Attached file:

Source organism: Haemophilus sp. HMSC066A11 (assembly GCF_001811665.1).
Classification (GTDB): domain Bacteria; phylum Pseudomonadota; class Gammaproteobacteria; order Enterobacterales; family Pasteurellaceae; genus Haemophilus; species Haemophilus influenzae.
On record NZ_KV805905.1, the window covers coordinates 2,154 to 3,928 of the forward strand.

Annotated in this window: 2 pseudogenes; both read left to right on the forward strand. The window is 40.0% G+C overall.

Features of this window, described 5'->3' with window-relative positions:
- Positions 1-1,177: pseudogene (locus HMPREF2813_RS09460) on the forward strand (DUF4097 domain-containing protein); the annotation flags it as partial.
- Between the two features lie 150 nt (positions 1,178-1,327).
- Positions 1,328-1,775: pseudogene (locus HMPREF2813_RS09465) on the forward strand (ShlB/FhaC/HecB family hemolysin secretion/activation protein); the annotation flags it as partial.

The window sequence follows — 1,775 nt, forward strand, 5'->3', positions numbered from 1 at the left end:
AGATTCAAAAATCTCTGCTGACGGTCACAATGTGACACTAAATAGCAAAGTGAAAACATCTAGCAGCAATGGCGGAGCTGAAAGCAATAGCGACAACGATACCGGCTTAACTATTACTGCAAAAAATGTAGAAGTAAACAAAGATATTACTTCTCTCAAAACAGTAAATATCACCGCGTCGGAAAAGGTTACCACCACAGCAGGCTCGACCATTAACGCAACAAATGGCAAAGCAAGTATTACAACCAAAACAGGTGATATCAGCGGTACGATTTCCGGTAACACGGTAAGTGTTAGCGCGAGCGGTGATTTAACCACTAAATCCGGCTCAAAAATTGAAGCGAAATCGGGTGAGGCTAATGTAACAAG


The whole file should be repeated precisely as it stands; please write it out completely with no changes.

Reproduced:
Source organism: Haemophilus sp. HMSC066A11 (assembly GCF_001811665.1).
Classification (GTDB): domain Bacteria; phylum Pseudomonadota; class Gammaproteobacteria; order Enterobacterales; family Pasteurellaceae; genus Haemophilus; species Haemophilus influenzae.
On record NZ_KV805905.1, the window covers coordinates 2,154 to 3,928 of the forward strand.

Annotated in this window: 2 pseudogenes; both read left to right on the forward strand. The window is 40.0% G+C overall.

Features of this window, described 5'->3' with window-relative positions:
- Positions 1-1,177: pseudogene (locus HMPREF2813_RS09460) on the forward strand (DUF4097 domain-containing protein); the annotation flags it as partial.
- Between the two features lie 150 nt (positions 1,178-1,327).
- Positions 1,328-1,775: pseudogene (locus HMPREF2813_RS09465) on the forward strand (ShlB/FhaC/HecB family hemolysin secretion/activation protein); the annotation flags it as partial.

The window sequence follows — 1,775 nt, forward strand, 5'->3', positions numbered from 1 at the left end:
AGATTCAAAAATCTCTGCTGACGGTCACAATGTGACACTAAATAGCAAAGTGAAAACATCTAGCAGCAATGGCGGAGCTGAAAGCAATAGCGACAACGATACCGGCTTAACTATTACTGCAAAAAATGTAGAAGTAAACAAAGATATTACTTCTCTCAAAACAGTAAATATCACCGCGTCGGAAAAGGTTACCACCACAGCAGGCTCGACCATTAACGCAACAAATGGCAAAGCAAGTATTACAACCAAAACAGGTGATATCAGCGGTACGATTTCCGGTAACACGGTAAGTGTTAGCGCGAGCGGTGATTTAACCACTAAATCCGGCTCAAAAATTGAAGCGAAATCGGGTGAGGCTAATGTAACAAG